2. IT IS HEREBY ORDERED that Respondents shall pay to Complainants $1050.00, the difference between the rent they would have paid in Boone and the rent they had to pay in Sioux City, plus $500.00 for actual damages incurred in the forced move.
3. IT IS FURTHER ORDERED that Respondents provide a trust or insurance policy in the amount of $2500.00 for each of the four Morris children. The trust or insurance shall accrue interest at the current rate and be payable to each child when that child reaches the age of 21. If a trust is set up, Diane Morris shall be name Trustee. If an insurance policy is set up, the surviving children shall be named equal beneficiaries.
4. IT IS FURTHER ORDERED that Respondents pay to Diane Morris for emotional distress the amount of $15,000.00 plus 10% per annum interest from the date of filing the complaint, October 16, 1985, until paid in full.
5. IT IS FURTHER ORDERED that Respondents pay to Terry Morris for emotional distress the amount of $7,500.00 plus 10% annum. interest from the date of filing the complaint, October 16, 1985, until paid in hill.
Signed this 19th day of March, 1987.
IONE G. SHADDUCK Hearing Officer
RECOMMENDED ORDER ON ATTORNEY FEE AWARD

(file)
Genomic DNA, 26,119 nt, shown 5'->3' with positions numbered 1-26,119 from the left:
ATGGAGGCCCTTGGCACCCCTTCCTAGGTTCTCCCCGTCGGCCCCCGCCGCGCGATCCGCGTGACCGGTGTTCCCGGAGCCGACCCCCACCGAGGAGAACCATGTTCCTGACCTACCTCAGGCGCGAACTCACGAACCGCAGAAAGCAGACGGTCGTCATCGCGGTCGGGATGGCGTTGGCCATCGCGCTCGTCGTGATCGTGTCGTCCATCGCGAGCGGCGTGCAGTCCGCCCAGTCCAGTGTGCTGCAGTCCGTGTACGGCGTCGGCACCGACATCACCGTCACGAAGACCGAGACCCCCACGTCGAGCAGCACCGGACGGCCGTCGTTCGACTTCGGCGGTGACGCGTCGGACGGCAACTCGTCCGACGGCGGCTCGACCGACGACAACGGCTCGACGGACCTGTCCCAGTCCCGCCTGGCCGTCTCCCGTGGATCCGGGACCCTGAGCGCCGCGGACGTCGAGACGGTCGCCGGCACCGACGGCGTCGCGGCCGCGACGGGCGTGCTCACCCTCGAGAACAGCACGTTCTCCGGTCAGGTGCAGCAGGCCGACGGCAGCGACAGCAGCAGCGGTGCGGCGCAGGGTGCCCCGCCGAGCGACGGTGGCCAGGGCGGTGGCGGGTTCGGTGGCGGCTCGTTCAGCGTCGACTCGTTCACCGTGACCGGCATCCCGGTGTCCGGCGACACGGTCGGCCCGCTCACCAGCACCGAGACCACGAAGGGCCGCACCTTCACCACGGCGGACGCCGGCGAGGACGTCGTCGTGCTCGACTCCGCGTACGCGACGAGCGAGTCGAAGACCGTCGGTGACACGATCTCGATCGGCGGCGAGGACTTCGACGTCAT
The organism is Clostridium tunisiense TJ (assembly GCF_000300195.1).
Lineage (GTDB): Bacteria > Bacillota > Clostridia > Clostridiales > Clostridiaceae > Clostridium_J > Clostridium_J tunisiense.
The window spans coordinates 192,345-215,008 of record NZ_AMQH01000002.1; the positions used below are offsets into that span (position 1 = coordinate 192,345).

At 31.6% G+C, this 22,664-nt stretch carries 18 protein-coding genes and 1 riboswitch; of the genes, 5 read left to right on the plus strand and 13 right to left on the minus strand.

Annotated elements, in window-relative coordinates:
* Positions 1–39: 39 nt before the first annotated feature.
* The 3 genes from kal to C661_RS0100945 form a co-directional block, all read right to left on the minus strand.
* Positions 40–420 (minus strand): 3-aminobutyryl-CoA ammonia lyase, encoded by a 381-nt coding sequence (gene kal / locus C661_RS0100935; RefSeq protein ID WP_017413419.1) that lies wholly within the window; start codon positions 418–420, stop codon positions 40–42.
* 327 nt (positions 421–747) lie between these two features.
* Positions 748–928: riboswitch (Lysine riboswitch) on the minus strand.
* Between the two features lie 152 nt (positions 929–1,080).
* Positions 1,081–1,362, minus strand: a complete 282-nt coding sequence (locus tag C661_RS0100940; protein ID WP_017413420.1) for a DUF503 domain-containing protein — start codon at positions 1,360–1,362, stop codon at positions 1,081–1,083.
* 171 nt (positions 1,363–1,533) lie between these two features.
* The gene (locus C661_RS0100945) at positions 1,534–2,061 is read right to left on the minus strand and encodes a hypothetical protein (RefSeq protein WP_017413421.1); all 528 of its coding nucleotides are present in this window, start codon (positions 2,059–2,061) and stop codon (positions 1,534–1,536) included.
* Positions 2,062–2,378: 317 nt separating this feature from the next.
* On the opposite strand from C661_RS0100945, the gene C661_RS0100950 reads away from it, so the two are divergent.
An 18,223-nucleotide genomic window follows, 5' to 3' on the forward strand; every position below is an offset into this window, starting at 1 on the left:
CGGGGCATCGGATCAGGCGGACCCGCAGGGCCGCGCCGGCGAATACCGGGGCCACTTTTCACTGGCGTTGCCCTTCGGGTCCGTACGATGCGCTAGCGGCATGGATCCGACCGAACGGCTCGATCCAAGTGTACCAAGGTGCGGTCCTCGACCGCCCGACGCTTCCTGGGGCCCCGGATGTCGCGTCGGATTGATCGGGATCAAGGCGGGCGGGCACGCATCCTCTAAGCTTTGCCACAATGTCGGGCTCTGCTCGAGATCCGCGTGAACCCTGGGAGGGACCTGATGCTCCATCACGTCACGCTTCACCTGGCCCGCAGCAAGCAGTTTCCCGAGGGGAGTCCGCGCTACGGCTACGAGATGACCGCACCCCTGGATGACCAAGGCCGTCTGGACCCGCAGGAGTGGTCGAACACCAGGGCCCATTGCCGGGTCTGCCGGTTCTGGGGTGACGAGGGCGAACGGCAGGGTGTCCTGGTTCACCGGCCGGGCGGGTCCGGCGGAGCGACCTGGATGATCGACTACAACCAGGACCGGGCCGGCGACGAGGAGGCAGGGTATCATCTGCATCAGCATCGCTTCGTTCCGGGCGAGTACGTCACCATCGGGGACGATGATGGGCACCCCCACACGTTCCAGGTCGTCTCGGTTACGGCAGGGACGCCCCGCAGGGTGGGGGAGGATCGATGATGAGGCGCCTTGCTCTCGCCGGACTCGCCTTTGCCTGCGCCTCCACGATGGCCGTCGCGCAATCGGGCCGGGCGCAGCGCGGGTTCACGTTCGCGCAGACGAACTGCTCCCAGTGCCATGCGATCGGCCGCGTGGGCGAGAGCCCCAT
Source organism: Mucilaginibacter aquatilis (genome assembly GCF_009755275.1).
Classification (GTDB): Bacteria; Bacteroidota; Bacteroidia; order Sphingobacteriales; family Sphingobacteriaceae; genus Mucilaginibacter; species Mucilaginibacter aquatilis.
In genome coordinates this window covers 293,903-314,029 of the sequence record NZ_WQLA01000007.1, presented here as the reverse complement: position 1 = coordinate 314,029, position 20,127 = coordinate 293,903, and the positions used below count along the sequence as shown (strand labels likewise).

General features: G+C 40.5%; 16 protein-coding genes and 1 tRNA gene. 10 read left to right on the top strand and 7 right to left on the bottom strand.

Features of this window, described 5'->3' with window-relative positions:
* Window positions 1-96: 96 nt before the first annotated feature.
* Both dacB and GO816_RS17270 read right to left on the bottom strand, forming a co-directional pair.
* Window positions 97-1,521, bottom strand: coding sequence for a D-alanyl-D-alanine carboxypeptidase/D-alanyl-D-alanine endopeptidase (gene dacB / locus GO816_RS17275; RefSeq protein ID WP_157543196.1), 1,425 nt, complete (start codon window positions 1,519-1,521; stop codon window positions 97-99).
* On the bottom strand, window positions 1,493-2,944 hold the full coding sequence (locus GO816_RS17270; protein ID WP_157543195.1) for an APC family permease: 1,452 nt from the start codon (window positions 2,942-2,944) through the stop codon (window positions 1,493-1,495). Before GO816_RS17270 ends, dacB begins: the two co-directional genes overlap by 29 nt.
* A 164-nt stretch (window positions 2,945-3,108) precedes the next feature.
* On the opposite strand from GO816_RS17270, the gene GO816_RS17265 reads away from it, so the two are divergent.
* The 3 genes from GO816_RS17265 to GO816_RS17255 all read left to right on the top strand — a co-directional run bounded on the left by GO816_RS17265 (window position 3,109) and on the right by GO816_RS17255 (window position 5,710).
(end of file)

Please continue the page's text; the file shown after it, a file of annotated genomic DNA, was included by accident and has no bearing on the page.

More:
ON THIS 16th day of July 1987, the Application for Attorney Fees by Stephen D. Lombardi was received pursuant to Order issued June 30, 1987, and shall be labeled Post-Hearing Exhibit 1. Attorney Lombardi requests fees based on 106.55 hours and costs advanced in the amount of $70.02. He further requests the rate of $75.00 per hour and a multiplier of two based on the nature of the case. Resistance to Application for Attorney Fees was received on July 16, 1987.
The advance costs include $64.02 for 291 miles at .22/mile. The State authorizes .21/mile. It is recommended that Lombardi should be reimbursed for advanced costs in the amount of $67.11.
The itemization of time spent includes time spent in the case against Lawrence Happel. The Commission is not authorized to award fees for work in that case. Therefore, an estimated 10.55 hours will be deducted from the total time of 106.55, leaving a balance of 96 hours.